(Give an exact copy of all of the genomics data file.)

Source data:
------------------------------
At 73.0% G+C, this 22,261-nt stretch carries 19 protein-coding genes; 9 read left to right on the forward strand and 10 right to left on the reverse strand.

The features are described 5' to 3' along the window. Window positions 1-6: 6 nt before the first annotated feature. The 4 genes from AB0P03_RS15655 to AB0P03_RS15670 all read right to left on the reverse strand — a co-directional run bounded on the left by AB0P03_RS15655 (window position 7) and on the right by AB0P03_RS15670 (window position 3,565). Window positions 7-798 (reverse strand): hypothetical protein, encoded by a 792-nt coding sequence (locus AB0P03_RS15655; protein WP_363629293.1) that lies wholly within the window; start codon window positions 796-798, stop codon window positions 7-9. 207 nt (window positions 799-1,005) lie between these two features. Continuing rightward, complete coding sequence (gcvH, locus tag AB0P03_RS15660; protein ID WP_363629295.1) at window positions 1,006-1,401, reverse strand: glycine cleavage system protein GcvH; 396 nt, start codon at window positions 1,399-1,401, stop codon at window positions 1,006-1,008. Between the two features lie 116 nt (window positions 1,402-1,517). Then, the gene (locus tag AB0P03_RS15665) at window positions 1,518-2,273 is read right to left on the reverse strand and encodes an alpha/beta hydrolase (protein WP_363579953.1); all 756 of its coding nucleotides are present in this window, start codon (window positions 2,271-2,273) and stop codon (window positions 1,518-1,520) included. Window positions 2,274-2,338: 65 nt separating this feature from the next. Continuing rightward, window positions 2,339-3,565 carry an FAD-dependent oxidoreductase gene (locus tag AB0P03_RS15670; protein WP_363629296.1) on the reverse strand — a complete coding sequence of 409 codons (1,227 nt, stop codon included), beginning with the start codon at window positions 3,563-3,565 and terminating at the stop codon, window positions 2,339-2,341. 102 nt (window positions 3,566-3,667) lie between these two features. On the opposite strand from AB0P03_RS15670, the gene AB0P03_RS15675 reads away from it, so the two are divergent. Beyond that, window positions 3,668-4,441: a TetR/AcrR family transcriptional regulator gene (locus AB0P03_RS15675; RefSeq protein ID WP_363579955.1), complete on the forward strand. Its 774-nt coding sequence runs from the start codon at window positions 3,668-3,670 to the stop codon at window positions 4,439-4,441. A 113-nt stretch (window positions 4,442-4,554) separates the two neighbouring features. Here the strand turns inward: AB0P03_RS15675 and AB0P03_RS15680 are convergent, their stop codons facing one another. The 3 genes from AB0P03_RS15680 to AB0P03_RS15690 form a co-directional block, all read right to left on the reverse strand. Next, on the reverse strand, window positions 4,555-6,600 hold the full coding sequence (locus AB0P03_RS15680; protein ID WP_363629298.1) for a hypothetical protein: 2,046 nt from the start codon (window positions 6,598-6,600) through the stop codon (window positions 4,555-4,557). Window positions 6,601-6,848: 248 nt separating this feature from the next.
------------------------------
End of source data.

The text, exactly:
At 73.0% G+C, this 22,261-nt stretch carries 19 protein-coding genes; 9 read left to right on the forward strand and 10 right to left on the reverse strand.

The features are described 5' to 3' along the window. Window positions 1-6: 6 nt before the first annotated feature. The 4 genes from AB0P03_RS15655 to AB0P03_RS15670 all read right to left on the reverse strand — a co-directional run bounded on the left by AB0P03_RS15655 (window position 7) and on the right by AB0P03_RS15670 (window position 3,565). Window positions 7-798 (reverse strand): hypothetical protein, encoded by a 792-nt coding sequence (locus AB0P03_RS15655; protein WP_363629293.1) that lies wholly within the window; start codon window positions 796-798, stop codon window positions 7-9. 207 nt (window positions 799-1,005) lie between these two features. Continuing rightward, complete coding sequence (gcvH, locus tag AB0P03_RS15660; protein ID WP_363629295.1) at window positions 1,006-1,401, reverse strand: glycine cleavage system protein GcvH; 396 nt, start codon at window positions 1,399-1,401, stop codon at window positions 1,006-1,008. Between the two features lie 116 nt (window positions 1,402-1,517). Then, the gene (locus tag AB0P03_RS15665) at window positions 1,518-2,273 is read right to left on the reverse strand and encodes an alpha/beta hydrolase (protein WP_363579953.1); all 756 of its coding nucleotides are present in this window, start codon (window positions 2,271-2,273) and stop codon (window positions 1,518-1,520) included. Window positions 2,274-2,338: 65 nt separating this feature from the next. Continuing rightward, window positions 2,339-3,565 carry an FAD-dependent oxidoreductase gene (locus tag AB0P03_RS15670; protein WP_363629296.1) on the reverse strand — a complete coding sequence of 409 codons (1,227 nt, stop codon included), beginning with the start codon at window positions 3,563-3,565 and terminating at the stop codon, window positions 2,339-2,341. 102 nt (window positions 3,566-3,667) lie between these two features. On the opposite strand from AB0P03_RS15670, the gene AB0P03_RS15675 reads away from it, so the two are divergent. Beyond that, window positions 3,668-4,441: a TetR/AcrR family transcriptional regulator gene (locus AB0P03_RS15675; RefSeq protein ID WP_363579955.1), complete on the forward strand. Its 774-nt coding sequence runs from the start codon at window positions 3,668-3,670 to the stop codon at window positions 4,439-4,441. A 113-nt stretch (window positions 4,442-4,554) separates the two neighbouring features. Here the strand turns inward: AB0P03_RS15675 and AB0P03_RS15680 are convergent, their stop codons facing one another. The 3 genes from AB0P03_RS15680 to AB0P03_RS15690 form a co-directional block, all read right to left on the reverse strand. Next, on the reverse strand, window positions 4,555-6,600 hold the full coding sequence (locus AB0P03_RS15680; protein ID WP_363629298.1) for a hypothetical protein: 2,046 nt from the start codon (window positions 6,598-6,600) through the stop codon (window positions 4,555-4,557). Window positions 6,601-6,848: 248 nt separating this feature from the next.